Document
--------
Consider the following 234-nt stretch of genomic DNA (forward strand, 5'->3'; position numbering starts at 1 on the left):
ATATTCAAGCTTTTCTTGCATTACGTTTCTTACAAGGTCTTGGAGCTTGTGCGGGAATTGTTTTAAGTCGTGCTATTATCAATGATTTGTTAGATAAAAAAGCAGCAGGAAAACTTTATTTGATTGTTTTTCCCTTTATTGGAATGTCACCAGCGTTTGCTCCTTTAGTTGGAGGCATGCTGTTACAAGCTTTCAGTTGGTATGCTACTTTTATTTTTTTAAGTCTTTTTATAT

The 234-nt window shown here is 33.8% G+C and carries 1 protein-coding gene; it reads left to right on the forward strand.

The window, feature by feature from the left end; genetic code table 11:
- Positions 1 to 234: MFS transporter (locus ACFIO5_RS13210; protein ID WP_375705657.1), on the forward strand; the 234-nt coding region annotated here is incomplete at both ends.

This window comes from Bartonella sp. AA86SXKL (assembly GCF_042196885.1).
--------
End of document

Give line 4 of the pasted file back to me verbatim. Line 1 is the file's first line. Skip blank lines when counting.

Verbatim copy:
The window, feature by feature from the left end; genetic code table 11: